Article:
Carol McGregor is of Wathaurung (Victoria) and Scottish descent. She works across multi-media disciplines with materials including ephemeral natural fibres, metal, and paper. Her recent art practice revives the traditional possum skin cloak as an art form and a way to strengthen community and individual identities.
The research project Art of the Skins: un-silencing and remembering is a cultural revitalisation initiative engaging Aboriginal and Torres Strait Islander communities from the Sunshine Coast, Brisbane and Gold Coast. Investigations into the material culture of South East Queensland revealed that possum skin cloaks were an integral part of cultural life but there was no contemporary practice of making them.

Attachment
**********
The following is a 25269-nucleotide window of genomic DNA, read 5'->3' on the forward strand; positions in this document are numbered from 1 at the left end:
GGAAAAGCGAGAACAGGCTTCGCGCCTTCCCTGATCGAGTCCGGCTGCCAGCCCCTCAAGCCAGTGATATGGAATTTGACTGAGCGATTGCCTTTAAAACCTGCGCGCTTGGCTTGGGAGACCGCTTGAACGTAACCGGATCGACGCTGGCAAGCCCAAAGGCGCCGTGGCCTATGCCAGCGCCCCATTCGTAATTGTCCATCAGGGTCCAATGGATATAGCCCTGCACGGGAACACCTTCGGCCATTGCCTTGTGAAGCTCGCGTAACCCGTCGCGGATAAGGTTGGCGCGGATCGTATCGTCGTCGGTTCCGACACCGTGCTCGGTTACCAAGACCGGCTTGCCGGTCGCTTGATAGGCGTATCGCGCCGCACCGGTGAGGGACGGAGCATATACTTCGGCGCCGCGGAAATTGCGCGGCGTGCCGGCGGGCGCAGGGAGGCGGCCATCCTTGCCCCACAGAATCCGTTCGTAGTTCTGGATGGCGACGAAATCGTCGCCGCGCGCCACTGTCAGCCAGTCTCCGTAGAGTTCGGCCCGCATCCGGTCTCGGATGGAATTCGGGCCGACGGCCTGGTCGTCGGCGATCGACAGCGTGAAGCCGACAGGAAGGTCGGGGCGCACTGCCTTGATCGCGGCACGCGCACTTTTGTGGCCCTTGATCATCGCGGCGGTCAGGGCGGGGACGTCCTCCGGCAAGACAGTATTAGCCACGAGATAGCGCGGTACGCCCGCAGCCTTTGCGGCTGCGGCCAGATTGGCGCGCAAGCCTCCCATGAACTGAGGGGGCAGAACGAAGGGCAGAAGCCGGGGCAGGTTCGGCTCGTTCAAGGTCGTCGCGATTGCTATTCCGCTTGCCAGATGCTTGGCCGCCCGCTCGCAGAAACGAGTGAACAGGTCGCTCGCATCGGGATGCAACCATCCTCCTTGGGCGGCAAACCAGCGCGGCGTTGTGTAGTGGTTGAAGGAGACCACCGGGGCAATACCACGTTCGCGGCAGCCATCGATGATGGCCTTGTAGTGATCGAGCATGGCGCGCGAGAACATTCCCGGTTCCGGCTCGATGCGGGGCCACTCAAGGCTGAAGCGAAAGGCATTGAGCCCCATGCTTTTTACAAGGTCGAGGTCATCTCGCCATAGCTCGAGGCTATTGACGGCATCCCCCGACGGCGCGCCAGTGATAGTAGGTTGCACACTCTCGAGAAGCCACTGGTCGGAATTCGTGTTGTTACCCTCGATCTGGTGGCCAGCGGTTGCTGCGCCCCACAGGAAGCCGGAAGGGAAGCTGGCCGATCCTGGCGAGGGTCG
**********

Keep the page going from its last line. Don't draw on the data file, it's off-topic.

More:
Carol sees the cloaks as authoritative mediums for healing, cultural renewal and reclamation. Utilising decolonising methodologies, it became essential to share and empower the SEQ Indigenous community with this knowledge along with the skills involved with cloak making. With consultations and protocols in place, Carol coordinated a series of workshops and along with Glennys Briggs (a Taungwurrung-Yorta Yorta woman and fellow Griffith graduate of QCA’s Contemporary Australian Indigenous Art), created six community possum skin cloaks.
Through a partnership with the State Library of Queensland, Art of the Skins is a major exhibition, showcasing six possum skin cloaks from South East Queensland. The need to tell our own stories is an important form of resistance and this art form celebrates our stories and survival.
Possum skin cloak